By Satyajit Das, a risk consultant and author of Traders, Guns & Money: Knowns and Unknowns in the Dazzling World of Derivatives – Revised Edition (2010, FT-Prentice Hall).
Peter Hessler (2010) “Country Driving: Three Journeys Across A Changing China”; Text Publishing
Richard McGregor (2010) “The Party: The Secret World of China’s Communist Rulers”; Allen Lane
Richard Baum (2010) “China Watcher: Confessions of a Peking Tom”; University of Washington Press
Winston Churchill once described Russia as “a riddle wrapped in a mystery inside an enigma”. Churchill’s epigram captures the difficulty of understanding Russia or placing it into an accepted framework of reference and experience. It also betrays a particular foreign view of Russia, relying on traditional Western models of economics, politics and culture which the rest of the world is expected to conform with. In a similar vein, China may be an “internally consistent contradiction” for foreigners.
The rising economic importance of China has led to an increase in “sino-phila” or “sino-phobia”, depending on political persuasion and the issue. The rise in books and “experts” seeking the “explain” China attest to this interest.
In “Country Driving“, Peter Hessler, a staff writer for the New Yorker, applies a distinctly American form – “the road movie” – to China. The book contains three episodes – a journey along the Great Wall, life in a “weekender” in a semi-rural setting outside Beijing and time spent around the industrial zones of Wenzhou. Curiously, the “driving” of the title features heavily only in the first story but makes “guest” appearances in the remainder of the book.
Well written as befits a professional journalist, Mr. Hessler tries hard to capture the ambiguities of the emerging China. For the most part, the book focuses on the strains and pressures of a people transiting from an older centrally controlled feudal society into a newer centrally controlled feudal society. The fact that this change is taking place at breakneck pace adds to the strain and stress.
“Country Driving” is an interesting foreigner’s view of China. Gracious and sympathetic towards his hosts, the author creates a series of carefully constructed portraits of the people he meets and the workings of Chinese society.
The record of his life in Sancha and his friendship with the child Wei Jia are especially good and sometimes touching. His description of the business culture in Lishui, a small city developing into a manufacturing centre, and a newly established company specialising in manufacturing a small ring used in making bras, provide useful insights into Chinese industry.
“Country Driving” is, however, pitched as entertainment and tries hard at being amusing. It also caters to its readers’ biases. Lengthy descriptions of the wacky world of Chinese driving (appalling and dangerous) and driving schools (bizarre training practices) reinforce favoured foreign stereotypes. In an effort at self-conscious neutrality and being non-judgemental, Mr. Hessler casts himself as mostly a passive and sometimes incurious spectator to events. Impressionistic in style, there is little detail and analysis of the forces and concerns that shape the events the author describes.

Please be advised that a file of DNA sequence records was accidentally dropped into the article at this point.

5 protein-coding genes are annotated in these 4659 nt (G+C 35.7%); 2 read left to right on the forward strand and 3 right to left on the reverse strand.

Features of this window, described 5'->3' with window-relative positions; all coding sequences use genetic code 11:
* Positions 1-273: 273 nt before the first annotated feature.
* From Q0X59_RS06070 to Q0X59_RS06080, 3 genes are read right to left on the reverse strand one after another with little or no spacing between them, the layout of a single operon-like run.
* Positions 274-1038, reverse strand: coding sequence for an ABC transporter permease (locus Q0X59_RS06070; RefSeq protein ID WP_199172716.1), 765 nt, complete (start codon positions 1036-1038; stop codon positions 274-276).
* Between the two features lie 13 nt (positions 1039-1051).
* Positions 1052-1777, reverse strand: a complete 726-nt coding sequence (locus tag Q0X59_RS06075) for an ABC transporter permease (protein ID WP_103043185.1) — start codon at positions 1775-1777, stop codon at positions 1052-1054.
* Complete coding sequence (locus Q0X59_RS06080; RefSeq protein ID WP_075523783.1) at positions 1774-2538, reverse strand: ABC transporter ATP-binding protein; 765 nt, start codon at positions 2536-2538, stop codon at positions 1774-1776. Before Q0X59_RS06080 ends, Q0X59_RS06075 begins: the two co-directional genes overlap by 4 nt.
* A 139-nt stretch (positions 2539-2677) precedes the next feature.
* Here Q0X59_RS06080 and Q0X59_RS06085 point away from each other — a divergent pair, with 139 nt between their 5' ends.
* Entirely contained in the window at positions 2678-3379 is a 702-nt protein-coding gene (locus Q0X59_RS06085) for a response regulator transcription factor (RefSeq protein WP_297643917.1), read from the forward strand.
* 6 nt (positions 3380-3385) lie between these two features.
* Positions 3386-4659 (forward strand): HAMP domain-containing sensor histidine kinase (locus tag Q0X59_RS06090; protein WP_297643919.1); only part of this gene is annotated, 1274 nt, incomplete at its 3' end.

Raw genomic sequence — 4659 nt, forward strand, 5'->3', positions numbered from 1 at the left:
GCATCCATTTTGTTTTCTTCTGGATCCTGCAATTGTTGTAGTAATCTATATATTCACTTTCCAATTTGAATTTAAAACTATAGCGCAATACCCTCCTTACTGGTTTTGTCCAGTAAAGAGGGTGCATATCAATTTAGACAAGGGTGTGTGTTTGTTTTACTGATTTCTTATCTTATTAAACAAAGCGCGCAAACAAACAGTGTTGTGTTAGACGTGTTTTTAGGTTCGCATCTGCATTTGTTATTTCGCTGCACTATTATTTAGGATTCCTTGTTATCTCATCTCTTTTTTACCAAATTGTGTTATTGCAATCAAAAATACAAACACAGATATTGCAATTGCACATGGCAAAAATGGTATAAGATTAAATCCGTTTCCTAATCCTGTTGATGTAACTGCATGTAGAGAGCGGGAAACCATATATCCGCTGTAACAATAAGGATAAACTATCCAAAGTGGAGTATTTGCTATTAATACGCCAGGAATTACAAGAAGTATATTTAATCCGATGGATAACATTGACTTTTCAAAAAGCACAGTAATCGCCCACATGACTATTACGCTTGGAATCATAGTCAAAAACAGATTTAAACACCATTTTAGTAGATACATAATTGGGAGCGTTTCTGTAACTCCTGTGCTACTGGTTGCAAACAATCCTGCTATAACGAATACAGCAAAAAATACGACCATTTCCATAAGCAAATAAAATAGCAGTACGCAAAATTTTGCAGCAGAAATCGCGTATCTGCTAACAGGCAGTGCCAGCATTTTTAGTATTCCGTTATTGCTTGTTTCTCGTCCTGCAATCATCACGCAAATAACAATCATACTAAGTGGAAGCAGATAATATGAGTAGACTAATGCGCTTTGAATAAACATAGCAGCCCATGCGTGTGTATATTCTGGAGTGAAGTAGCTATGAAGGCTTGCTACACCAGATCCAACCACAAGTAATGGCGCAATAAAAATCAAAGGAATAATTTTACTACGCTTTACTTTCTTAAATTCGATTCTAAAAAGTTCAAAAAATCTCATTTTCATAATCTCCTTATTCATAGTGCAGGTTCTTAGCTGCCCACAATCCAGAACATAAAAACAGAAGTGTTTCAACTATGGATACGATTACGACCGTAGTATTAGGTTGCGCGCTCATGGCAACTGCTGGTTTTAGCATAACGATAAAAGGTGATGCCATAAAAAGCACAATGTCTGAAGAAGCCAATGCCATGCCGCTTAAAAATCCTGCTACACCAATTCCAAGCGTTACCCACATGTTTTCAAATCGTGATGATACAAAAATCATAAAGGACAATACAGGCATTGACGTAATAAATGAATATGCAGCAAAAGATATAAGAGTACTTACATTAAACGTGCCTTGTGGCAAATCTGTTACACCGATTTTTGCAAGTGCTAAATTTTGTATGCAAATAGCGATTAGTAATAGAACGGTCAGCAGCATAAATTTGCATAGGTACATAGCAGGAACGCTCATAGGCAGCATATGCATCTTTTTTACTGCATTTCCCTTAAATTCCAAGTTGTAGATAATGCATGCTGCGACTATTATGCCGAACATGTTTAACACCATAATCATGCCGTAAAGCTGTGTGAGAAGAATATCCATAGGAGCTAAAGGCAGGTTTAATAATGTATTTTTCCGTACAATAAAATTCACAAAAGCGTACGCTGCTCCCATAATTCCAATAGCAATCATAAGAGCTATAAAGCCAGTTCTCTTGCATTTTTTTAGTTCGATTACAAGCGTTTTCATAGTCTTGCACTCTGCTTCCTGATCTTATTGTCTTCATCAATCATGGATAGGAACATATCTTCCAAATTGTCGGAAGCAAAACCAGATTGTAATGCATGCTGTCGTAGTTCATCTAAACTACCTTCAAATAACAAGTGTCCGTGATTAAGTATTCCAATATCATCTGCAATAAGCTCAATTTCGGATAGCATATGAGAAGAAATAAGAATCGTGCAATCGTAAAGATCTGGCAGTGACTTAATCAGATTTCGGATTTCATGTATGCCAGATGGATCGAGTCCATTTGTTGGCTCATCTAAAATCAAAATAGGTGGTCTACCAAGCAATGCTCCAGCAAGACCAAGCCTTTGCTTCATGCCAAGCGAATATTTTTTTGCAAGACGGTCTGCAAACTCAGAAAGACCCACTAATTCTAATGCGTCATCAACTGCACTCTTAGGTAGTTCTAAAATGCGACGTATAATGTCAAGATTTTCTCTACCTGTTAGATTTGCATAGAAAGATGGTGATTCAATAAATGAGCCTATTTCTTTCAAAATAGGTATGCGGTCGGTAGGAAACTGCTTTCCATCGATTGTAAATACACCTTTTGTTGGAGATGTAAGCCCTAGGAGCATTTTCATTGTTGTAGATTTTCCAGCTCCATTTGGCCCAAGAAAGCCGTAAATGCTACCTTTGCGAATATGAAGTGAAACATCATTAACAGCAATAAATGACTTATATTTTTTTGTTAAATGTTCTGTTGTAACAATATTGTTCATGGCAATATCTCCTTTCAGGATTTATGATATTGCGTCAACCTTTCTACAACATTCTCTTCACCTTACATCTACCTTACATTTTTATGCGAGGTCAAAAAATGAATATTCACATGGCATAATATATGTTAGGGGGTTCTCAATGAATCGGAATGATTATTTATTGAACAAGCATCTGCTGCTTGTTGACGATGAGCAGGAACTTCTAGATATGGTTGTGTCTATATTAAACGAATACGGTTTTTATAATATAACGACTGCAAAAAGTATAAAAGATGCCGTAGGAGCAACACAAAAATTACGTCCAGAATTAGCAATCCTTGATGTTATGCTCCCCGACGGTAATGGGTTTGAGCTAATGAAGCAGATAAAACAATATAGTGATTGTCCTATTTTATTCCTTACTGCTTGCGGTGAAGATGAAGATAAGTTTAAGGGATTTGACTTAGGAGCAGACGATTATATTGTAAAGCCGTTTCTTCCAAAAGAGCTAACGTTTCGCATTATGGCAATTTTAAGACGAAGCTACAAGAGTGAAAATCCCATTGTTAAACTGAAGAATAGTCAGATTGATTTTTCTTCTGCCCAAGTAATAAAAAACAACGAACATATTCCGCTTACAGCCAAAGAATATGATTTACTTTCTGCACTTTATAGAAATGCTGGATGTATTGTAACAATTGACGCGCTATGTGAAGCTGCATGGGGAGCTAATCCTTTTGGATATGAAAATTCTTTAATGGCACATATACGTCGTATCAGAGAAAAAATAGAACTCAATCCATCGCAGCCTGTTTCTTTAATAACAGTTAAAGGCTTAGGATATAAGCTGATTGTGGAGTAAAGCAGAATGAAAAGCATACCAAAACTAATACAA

“Country Driving” is a pleasant, readable foreign perspective on China. The contrast with dissident Ma Jian’s 2001 “Red Dust: A Path Through China” is striking. The 30-year old Jian’s journey escaping a clampdown against “spiritual pollution” provided a far more powerful view of life in and the internal contradictions of China. Jian, as an insider who was also an outsider, provided insights into his country which Hessler, an outsider, can not.
Richard Macgregor’s “The Party” is a fascinating portrait of the internal workings of the Chinese Communist Party. Head of the Beijing bureau of the Financial Times, Mr. McGregor illustrates how the Party controls every aspect of Chinese life in considerable detail.
“The Party” examines the relationships between the Party, the state, business and military. It examines how the Party runs the country through its control of personnel (through the Orwellian titled “Central Organisation Department”) and Party Cells implanted in every business and government department.
Mr. McGregor deals with issues of corruption – permitted within unwritten bounds as long as it contributes to the Party’s objectives and does not become too visible. He outline difficulties of controlling regional administrations – in the words of a vice-minister “the central government’s control does not extend beyond the walls of Zhongnanhai [the Government’s central office in Beijing]”.
Written with admirable restraint and clarity, the author’s treatment is journalistic relying on his personal knowledge gained through sources and interviews. It does not offer explicit analysis, although considerable insights are evident. Perhaps the most important insight is just how non-ideological the Chinese Communist Party is. The Chinese rulers have adapted the Soviet apparatus of Lenin and Stalin as a highly effective form of social and economic control.